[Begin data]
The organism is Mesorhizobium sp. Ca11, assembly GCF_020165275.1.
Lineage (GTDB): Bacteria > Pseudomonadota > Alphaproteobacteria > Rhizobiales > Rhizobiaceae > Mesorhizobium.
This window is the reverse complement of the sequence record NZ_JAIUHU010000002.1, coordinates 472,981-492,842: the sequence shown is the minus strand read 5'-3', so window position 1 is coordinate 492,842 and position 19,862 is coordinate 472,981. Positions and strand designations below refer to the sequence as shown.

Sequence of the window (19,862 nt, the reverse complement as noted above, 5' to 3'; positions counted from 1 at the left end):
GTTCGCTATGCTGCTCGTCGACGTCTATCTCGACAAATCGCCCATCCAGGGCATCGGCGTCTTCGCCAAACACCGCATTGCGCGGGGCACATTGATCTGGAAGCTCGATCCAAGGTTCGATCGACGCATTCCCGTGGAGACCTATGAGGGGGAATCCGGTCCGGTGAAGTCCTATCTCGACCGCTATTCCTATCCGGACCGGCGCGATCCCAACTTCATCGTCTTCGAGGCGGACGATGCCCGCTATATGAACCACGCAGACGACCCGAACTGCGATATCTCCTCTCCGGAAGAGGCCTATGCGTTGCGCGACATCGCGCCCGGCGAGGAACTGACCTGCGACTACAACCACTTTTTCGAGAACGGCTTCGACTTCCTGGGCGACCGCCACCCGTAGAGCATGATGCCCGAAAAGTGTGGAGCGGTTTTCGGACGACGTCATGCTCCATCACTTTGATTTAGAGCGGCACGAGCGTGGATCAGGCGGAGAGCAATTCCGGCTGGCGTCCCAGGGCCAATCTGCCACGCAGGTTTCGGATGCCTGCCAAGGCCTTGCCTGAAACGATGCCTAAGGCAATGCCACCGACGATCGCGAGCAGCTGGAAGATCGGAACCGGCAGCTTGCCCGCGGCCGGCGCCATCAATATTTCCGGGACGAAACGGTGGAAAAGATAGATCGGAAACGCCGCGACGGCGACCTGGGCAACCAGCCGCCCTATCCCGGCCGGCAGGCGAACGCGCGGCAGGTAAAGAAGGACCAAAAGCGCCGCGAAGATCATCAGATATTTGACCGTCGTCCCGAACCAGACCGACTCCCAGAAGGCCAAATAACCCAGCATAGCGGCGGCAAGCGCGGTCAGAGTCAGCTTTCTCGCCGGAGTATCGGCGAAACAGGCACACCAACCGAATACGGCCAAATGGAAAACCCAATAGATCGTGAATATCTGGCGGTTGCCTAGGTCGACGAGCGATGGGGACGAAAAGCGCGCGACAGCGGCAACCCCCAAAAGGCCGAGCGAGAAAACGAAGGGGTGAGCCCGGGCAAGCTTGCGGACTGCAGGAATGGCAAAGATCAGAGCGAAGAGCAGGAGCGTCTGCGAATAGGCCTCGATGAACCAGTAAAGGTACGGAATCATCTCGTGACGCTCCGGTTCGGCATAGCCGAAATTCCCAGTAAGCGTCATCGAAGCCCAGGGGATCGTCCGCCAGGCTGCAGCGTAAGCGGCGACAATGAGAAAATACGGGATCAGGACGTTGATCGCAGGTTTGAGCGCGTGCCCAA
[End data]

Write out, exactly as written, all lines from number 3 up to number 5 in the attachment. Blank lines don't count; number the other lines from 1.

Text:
This window is the reverse complement of the sequence record NZ_JAIUHU010000002.1, coordinates 472,981-492,842: the sequence shown is the minus strand read 5'-3', so window position 1 is coordinate 492,842 and position 19,862 is coordinate 472,981. Positions and strand designations below refer to the sequence as shown.

Sequence of the window (19,862 nt, the reverse complement as noted above, 5' to 3'; positions counted from 1 at the left end):
GTTCGCTATGCTGCTCGTCGACGTCTATCTCGACAAATCGCCCATCCAGGGCATCGGCGTCTTCGCCAAACACCGCATTGCGCGGGGCACATTGATCTGGAAGCTCGATCCAAGGTTCGATCGACGCATTCCCGTGGAGACCTATGAGGGGGAATCCGGTCCGGTGAAGTCCTATCTCGACCGCTATTCCTATCCGGACCGGCGCGATCCCAACTTCATCGTCTTCGAGGCGGACGATGCCCGCTATATGAACCACGCAGACGACCCGAACTGCGATATCTCCTCTCCGGAAGAGGCCTATGCGTTGCGCGACATCGCGCCCGGCGAGGAACTGACCTGCGACTACAACCACTTTTTCGAGAACGGCTTCGACTTCCTGGGCGACCGCCACCCGTAGAGCATGATGCCCGAAAAGTGTGGAGCGGTTTTCGGACGACGTCATGCTCCATCACTTTGATTTAGAGCGGCACGAGCGTGGATCAGGCGGAGAGCAATTCCGGCTGGCGTCCCAGGGCCAATCTGCCACGCAGGTTTCGGATGCCTGCCAAGGCCTTGCCTGAAACGATGCCTAAGGCAATGCCACCGACGATCGCGAGCAGCTGGAAGATCGGAACCGGCAGCTTGCCCGCGGCCGGCGCCATCAATATTTCCGGGACGAAACGGTGGAAAAGATAGATCGGAAACGCCGCGACGGCGACCTGGGCAACCAGCCGCCCTATCCCGGCCGGCAGGCGAACGCGCGGCAGGTAAAGAAGGACCAAAAGCGCCGCGAAGATCATCAGATATTTGACCGTCGTCCCGAACCAGACCGACTCCCAGAAGGCCAAATAACCCAGCATAGCGGCGGCAAGCGCGGTCAGAGTCAGCTTTCTCGCCGGAGTATCGGCGAAACAGGCACACCAACCGAATACGGCCAAATGGAAAACCCAATAGATCGTGAATATCTGGCGGTTGCCTAGGTCGACGAGCGATGGGGACGAAAAGCGCGCGACAGCGGCAACCCCCAAAAGGCCGAGCGAGAAAACGAAGGGGTGAGCCCGGGCAAGCTTGCGGACTGCAGGAATGGCAAAGATCAGAGCGAAGAGCAGGAGCGTCTGCGAATAGGCCTCGATGAACCAGTAAAGGTACGGAATCATCTCGTGACGCTCCGGTTCGGCATAGCCGAAATTCCCAGTAAGCGTCATCGAAGCCCAGGGGATCGTCCGCCAGGCTGCAGCGTAAGCGGCGACAATGAGAAAATACGGGATCAGGACGTTGATCGCAGGTTTGAGCGCGTGCCCAA